Convulsive Status Epilepticus Has Prolonged Cognitive Effect

Pauline Anderson

April 10, 2013

Compared with healthy infants, those who experience prolonged febrile seizures (PFSs) have decreased cognitive and language function early on, as do children with nonfebrile convulsive status epilepticus (CSE), and these lags continue at 1 year, a new study has found.

The results suggest that the developmental effects of these seizures aren't transient, said the study authors, led by Marina M. Martinos, PhD, Developmental Cognitive Neurosciences Unit, UCL Institute of Child Health, London, United Kingdom.

"[T]he present data allow for the possibility that CSE may have a longer-lasting impact on future development through a more permanent reorganization of functional networks, which may have already taken place when we first assess these children."

The study was published online April 8 in Epilepsia, a journal published by Wiley on behalf of the International League Against Epilepsy.

Theoretical Possibility

According to background information in the study, CSE is the most common pediatric neurologic emergency. Its incidence is highest within the first 3 years of life, a period of critical growth and development in children.

The current study included 54 children between 1 and 42 months of age who had at least 1 episode of CSE between December 2006 and March 2010. CSE was defined as a tonic, clonic, or tonic-clonic seizure (continuous) or 2 or more seizures without regaining consciousness (intermittent) that lasted at least 30 minutes.

The group included those with PFS, defined as CSE in an otherwise neurologically normal child with a fever (n = 27) and a nonfebrile CSE group (n = 27). The 5 categories of CSE were acute symptomatic, remote symptomatic, idiopathic epilepsy related, cryptogenic epilepsy related, and unclassified.

The 2 groups were similar in seizure characteristics, including age at CSE, duration of and time from seizure, proportion of generalized vs focal onset, and proportion of continuous vs intermittent CSE. These patients underwent MRI and neuropsychological assessments at baseline (a mean of 38 days after CSE) and a year later.

The analysis also included control group of 17 healthy, normally developing children (mean age, 20.49 months) who were seen once during the study.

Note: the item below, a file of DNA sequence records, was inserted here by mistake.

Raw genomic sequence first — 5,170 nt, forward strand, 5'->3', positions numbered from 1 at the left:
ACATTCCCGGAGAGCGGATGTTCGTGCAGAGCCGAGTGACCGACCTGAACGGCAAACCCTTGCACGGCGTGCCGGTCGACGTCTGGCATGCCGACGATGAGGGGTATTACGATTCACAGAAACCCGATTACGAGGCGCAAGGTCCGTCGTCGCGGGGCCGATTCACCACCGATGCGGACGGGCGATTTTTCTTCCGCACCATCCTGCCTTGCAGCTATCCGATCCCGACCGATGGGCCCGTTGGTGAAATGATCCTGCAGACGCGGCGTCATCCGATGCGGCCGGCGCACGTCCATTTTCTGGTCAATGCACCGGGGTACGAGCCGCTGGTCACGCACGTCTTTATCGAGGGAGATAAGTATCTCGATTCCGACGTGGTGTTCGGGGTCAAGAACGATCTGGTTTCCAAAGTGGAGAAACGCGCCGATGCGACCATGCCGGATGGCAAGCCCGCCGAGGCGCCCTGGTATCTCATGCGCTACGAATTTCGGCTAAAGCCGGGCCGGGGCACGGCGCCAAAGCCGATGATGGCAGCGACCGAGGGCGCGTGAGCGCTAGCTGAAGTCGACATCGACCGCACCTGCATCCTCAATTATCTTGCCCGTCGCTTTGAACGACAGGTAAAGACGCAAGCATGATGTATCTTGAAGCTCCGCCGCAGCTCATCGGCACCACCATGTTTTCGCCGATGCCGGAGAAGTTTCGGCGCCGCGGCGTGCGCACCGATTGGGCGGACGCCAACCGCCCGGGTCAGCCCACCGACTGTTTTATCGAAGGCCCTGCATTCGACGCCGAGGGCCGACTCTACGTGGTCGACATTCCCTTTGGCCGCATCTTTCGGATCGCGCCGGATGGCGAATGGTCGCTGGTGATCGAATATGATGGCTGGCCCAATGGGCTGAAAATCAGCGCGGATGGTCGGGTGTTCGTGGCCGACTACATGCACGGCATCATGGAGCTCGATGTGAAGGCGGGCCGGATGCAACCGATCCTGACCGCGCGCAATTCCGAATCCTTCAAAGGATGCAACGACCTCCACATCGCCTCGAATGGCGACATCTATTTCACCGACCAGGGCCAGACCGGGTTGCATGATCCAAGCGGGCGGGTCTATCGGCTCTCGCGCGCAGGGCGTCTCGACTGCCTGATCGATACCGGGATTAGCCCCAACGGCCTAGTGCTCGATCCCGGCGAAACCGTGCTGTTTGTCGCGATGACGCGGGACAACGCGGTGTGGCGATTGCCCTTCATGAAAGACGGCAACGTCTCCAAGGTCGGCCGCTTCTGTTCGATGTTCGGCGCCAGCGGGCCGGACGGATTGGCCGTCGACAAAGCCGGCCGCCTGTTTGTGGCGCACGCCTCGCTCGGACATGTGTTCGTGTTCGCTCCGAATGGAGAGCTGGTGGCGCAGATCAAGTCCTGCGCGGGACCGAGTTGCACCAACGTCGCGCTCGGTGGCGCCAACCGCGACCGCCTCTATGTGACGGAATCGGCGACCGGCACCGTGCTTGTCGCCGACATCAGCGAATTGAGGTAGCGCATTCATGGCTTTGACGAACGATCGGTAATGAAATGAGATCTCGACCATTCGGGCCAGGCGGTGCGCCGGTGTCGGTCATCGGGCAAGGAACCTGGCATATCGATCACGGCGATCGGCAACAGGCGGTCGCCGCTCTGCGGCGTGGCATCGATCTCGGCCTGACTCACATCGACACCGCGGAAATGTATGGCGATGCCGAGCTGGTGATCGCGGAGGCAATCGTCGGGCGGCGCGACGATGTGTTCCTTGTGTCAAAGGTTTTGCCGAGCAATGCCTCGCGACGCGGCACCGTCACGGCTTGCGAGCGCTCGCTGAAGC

At baseline, the mean composite score on the Bayley Scales of Infant Development (third edition) showed the nonfebrile CSE group had significantly lower scores from the mean on cognitive, language, and motor scales. The PFS group had significantly lower scores from the mean on the cognitive and language scales. The controls performed above the normative mean on language measures.

At follow-up, 38 children were available for assessment: 22 had been classified as having PFS at baseline and 16 as having nonfebrile CSE. Tests revealed no difference in performance from baseline to follow-up for the PFS (cognition: P = .809; language: P = .181, motor: P = .394) and the nonfebrile CSE (cognition: P = .454; language: P = .444; motor: P = .634) groups.

Results also showed that seizure-related variables, such as duration, were not predictive of developmental outcomes.

"Taken together, these findings exclude the theoretical possibility that PFS has a transient effect on performance a few weeks onward," write the authors. "Namely, if seizure activity in itself affects outcome it does so in a more permanent fashion."

Unexpected Finding

The finding that children with PFS lagged behind controls developmentally was the most unexpected finding, note the authors. "It is important to note that these impairments are not only confined to the nonfebrile CSE cases, who are already associated with neurologic abnormalities at baseline, but are extended to the PFS cases, who perform worse than controls on the assessed measures."

The mean age of the children with PFS in the study was 18.4 months, and by definition, PFS occurs from ages 6 to 72 months. However, most PFS occurs before 43 months, which suggests that "the current findings represent most of the PFS population and are not excluding a sizeable chunk," the authors write.

The cognitive lag could be due to a brain injury caused by the PFS, or factors that predispose someone to develop PFS may also lead to reduced function. A third possibility is a cumulative effect of combined factors: a brain at risk, along with an effect of the seizure itself.

The CSE study population may not be representative of the population as a whole, they caution. A second limitation is that only 35% of the identified sample agreed to take part in the study.

The study was supported by the Wellcome Trust. The authors have disclosed no relevant financial relationships.

Epilepsia. Published online April 8, 2013. Abstract

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